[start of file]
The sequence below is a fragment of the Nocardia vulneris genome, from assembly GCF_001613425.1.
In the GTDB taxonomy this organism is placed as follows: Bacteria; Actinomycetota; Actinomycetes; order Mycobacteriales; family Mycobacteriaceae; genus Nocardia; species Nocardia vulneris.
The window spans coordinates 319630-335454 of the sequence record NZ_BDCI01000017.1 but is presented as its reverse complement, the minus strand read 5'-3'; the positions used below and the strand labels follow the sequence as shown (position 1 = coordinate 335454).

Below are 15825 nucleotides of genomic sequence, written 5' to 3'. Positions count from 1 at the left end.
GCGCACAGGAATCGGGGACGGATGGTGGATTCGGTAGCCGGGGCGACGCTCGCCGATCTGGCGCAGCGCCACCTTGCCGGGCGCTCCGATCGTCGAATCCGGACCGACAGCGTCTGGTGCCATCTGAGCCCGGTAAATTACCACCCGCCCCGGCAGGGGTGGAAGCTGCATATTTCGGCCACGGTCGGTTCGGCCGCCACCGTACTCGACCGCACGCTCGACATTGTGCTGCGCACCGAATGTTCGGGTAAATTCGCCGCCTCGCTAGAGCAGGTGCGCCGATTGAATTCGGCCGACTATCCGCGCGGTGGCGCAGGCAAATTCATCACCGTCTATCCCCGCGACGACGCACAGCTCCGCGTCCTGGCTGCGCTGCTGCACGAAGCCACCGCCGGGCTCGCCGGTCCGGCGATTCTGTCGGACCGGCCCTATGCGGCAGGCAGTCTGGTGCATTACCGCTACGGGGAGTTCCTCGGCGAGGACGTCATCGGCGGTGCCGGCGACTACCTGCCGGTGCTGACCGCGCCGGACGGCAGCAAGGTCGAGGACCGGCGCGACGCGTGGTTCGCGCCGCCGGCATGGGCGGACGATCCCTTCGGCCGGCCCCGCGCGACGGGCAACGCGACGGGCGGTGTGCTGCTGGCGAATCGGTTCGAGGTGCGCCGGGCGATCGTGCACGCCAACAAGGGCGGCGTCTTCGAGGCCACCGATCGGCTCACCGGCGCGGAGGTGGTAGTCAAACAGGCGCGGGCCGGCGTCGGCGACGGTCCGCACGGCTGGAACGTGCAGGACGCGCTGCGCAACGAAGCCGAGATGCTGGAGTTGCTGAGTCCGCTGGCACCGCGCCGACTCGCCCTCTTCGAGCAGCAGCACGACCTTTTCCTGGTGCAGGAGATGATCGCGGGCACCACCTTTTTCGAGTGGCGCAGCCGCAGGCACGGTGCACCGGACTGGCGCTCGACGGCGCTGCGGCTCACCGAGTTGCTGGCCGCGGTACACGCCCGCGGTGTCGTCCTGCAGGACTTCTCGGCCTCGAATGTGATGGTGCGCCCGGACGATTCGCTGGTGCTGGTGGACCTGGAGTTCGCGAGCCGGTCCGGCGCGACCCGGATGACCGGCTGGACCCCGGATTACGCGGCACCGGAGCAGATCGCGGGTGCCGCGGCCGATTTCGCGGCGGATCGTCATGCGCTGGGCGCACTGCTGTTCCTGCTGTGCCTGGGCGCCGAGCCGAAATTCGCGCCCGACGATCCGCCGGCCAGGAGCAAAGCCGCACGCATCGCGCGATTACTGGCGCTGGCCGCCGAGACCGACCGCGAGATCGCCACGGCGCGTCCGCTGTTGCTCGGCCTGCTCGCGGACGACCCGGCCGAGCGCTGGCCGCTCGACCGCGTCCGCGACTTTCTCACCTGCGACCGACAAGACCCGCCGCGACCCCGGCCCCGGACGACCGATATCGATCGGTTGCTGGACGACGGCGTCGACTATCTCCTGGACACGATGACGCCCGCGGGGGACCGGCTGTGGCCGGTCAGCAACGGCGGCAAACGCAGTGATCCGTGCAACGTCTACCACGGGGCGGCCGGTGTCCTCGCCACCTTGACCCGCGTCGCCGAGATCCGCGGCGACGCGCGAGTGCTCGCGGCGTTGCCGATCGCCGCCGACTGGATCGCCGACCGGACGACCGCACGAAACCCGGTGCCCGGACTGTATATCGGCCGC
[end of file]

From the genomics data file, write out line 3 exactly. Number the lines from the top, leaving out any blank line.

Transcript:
The window spans coordinates 319630-335454 of the sequence record NZ_BDCI01000017.1 but is presented as its reverse complement, the minus strand read 5'-3'; the positions used below and the strand labels follow the sequence as shown (position 1 = coordinate 335454).